September 30, 2011

Summer of the Super Hero - Part 4: Good Will Intended

by John-Brian Paprock

This is a review of one of super hero movies during the summer of 2011.

Green Lantern
Released June 17, 2011 Runtime: 114 min
Rated PG-13
DVD/Blue Ray release date: October 14, 2011

All heroes are borne of circumstance.  It is the synchronicity of timing and character that brings to light the potential inner qualities of mortal men. 

Often the circumstance of super hero origins are rather contrived, but when it involves the transformation of a mere  human being, the stories take on a mystical quality and seem to tap into the mythos of spiritual development.  This is sometimes intentional, but in early comic books (especially by the 1960s and 1970s) it was an uneasy incorporation of spiritual principles without the constraint of religion.

However, the age of aquarius and lunar travels inspired a cosmic view of humanity and the possibilty of other races on other worlds.  In most cases, more advanced technologically, socially, spiritually - often with ethics that include all sentient beings in the universe.  There are several comic books stories of "mere humans" becoming super hero born of that cosmic awakening in American culture.

Older comics left the source of these super powers mysterious, coming from another realm or spiritual reality.  Modern comics, starting in the early 1960s, tried to merge that older understanding with science fiction explanations.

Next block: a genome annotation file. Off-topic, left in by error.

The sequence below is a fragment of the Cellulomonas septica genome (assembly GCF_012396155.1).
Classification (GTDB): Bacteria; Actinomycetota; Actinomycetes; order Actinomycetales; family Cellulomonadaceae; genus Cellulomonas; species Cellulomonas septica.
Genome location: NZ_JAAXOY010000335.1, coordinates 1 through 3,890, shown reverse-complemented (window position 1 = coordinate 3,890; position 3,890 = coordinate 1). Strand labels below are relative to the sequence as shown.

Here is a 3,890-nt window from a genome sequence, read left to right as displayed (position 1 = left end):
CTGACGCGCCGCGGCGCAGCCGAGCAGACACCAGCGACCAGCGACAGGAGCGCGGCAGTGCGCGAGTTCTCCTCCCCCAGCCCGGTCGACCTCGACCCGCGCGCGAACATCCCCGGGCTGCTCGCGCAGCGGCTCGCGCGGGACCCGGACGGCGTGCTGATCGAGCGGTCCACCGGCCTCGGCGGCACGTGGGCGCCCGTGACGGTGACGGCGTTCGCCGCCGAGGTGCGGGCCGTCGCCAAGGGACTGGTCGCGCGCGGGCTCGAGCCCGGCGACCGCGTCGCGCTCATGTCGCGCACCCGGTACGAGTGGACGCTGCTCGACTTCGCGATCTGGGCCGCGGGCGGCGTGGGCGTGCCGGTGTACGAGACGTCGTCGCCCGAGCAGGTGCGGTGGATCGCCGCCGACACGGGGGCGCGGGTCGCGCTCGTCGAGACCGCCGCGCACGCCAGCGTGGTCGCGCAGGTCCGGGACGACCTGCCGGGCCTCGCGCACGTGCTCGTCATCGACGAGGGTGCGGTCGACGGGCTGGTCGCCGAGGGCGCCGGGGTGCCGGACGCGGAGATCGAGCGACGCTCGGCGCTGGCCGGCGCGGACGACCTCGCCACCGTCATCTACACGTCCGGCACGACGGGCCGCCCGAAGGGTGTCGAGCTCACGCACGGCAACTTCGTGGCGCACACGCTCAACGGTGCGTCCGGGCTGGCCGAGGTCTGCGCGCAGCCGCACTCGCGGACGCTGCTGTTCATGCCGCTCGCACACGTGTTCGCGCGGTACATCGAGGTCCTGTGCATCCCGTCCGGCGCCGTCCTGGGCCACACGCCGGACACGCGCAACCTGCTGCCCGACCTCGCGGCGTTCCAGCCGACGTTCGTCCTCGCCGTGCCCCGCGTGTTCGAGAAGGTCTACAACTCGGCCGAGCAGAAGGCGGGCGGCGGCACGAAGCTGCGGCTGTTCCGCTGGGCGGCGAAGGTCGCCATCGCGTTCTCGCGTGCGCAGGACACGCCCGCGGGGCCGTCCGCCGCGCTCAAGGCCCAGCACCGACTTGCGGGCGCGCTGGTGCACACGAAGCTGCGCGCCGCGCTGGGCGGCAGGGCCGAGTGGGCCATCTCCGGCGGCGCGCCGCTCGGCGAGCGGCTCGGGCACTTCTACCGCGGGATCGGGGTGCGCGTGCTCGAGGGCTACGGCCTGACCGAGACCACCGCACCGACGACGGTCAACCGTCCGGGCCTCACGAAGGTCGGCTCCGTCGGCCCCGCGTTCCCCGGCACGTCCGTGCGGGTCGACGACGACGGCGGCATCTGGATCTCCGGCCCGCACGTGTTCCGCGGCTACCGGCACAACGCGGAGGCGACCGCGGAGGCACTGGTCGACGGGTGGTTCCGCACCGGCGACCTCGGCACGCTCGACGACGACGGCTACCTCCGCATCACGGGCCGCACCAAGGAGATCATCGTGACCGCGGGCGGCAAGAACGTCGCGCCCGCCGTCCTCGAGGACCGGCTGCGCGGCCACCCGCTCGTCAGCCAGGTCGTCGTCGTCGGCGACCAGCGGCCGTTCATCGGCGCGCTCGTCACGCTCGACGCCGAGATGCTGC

The Green Lantern is the name for a hero that wears a ring with special powers. The 1940s Green Lantern has a ring with magical powers. In the movie version, the modern origin story includes a ring of advanced technology.  In both stories, a "mere human being" becomes a cosmic and mystical hero. 

Through the ages, rings have had mystical power.  Rings incorporate talismans, charms and gems, which were believed to hold spirits in obeyance.  Rings of power were the subject of superstition and intrigue.

A modern sect of Sufis, Nasqbandi, continues a teaching of wearing a ring of blessed power on the right hand of men. This ring, they teach, is a protection against enmity and evil, particularly the negativity of others.
     The Prophet Muhammad {s} taught that the use of the Ring on the Right Hand {Because of the Right are Ashab al Yamin people of the Right are Blessed, takes away Enmity.

Green is usually seen as a heroic and healing color.  In the alternative healing of Reiki, colors of auras correspond to charateristics of a person's energy.  A green aura color, in Reiki, is a very comfortable, healthy color of nature. When seen in the aura this usually represents growth and balance, and most of all, something that leads to change. Bright emerald green is evidence of a healer or a love-centered person.

So, we have a superhero given power by a rings of green light!  Rather than rely on religious or alternative spiritual teachings, the first lines of the Green Lantern movie explain the contrived context for the use of green.

Tomar-Re, a Green Lantern instructor of the planet Xudar, also narrates at the opening of the move and at the end. He begins: 

     Billions of years ago, a race of immortals harnessed the most powerful force in existence: the emerald energy of willpower.

Later, Hal Jordan, in training on the Green Lantern Corps home world of Oa, asks:

     What's with all the green?

Tomar-Re responds:

      Green is the color of will. The guardians harnessed will because it is the strongest source of energy in the universe.

In instructing Hal Jordan in Green Lantern ways, legend and lore, Tomar-Re, sets up the movie's climactic conflict that will, of course, be fought on Earth.